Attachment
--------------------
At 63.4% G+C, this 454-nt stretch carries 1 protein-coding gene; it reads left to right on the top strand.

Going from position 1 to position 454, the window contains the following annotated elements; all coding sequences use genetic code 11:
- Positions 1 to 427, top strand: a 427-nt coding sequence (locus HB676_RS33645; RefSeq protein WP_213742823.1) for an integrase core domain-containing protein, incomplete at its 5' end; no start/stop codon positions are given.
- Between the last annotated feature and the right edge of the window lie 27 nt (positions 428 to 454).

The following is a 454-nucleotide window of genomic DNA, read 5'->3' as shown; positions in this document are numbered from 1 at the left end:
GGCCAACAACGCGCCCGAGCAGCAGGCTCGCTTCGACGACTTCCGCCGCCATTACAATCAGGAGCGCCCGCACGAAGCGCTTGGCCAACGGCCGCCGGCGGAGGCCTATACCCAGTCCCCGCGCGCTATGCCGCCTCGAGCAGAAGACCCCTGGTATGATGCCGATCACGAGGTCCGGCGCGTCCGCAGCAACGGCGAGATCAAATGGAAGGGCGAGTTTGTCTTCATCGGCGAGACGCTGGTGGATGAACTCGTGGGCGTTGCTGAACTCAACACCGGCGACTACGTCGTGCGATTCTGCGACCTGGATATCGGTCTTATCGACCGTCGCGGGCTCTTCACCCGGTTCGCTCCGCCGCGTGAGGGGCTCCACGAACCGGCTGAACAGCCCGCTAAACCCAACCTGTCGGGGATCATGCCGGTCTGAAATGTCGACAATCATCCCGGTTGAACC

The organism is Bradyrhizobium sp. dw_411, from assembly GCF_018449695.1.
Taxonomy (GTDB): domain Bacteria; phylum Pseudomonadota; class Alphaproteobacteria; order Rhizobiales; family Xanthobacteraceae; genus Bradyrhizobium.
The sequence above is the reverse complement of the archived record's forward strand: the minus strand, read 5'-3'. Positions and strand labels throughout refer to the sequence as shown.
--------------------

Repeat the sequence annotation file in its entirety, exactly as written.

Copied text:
At 63.4% G+C, this 454-nt stretch carries 1 protein-coding gene; it reads left to right on the top strand.

Going from position 1 to position 454, the window contains the following annotated elements; all coding sequences use genetic code 11:
- Positions 1 to 427, top strand: a 427-nt coding sequence (locus HB676_RS33645; RefSeq protein WP_213742823.1) for an integrase core domain-containing protein, incomplete at its 5' end; no start/stop codon positions are given.
- Between the last annotated feature and the right edge of the window lie 27 nt (positions 428 to 454).

The following is a 454-nucleotide window of genomic DNA, read 5'->3' as shown; positions in this document are numbered from 1 at the left end:
GGCCAACAACGCGCCCGAGCAGCAGGCTCGCTTCGACGACTTCCGCCGCCATTACAATCAGGAGCGCCCGCACGAAGCGCTTGGCCAACGGCCGCCGGCGGAGGCCTATACCCAGTCCCCGCGCGCTATGCCGCCTCGAGCAGAAGACCCCTGGTATGATGCCGATCACGAGGTCCGGCGCGTCCGCAGCAACGGCGAGATCAAATGGAAGGGCGAGTTTGTCTTCATCGGCGAGACGCTGGTGGATGAACTCGTGGGCGTTGCTGAACTCAACACCGGCGACTACGTCGTGCGATTCTGCGACCTGGATATCGGTCTTATCGACCGTCGCGGGCTCTTCACCCGGTTCGCTCCGCCGCGTGAGGGGCTCCACGAACCGGCTGAACAGCCCGCTAAACCCAACCTGTCGGGGATCATGCCGGTCTGAAATGTCGACAATCATCCCGGTTGAACC

The organism is Bradyrhizobium sp. dw_411, from assembly GCF_018449695.1.
Taxonomy (GTDB): domain Bacteria; phylum Pseudomonadota; class Alphaproteobacteria; order Rhizobiales; family Xanthobacteraceae; genus Bradyrhizobium.
The sequence above is the reverse complement of the archived record's forward strand: the minus strand, read 5'-3'. Positions and strand labels throughout refer to the sequence as shown.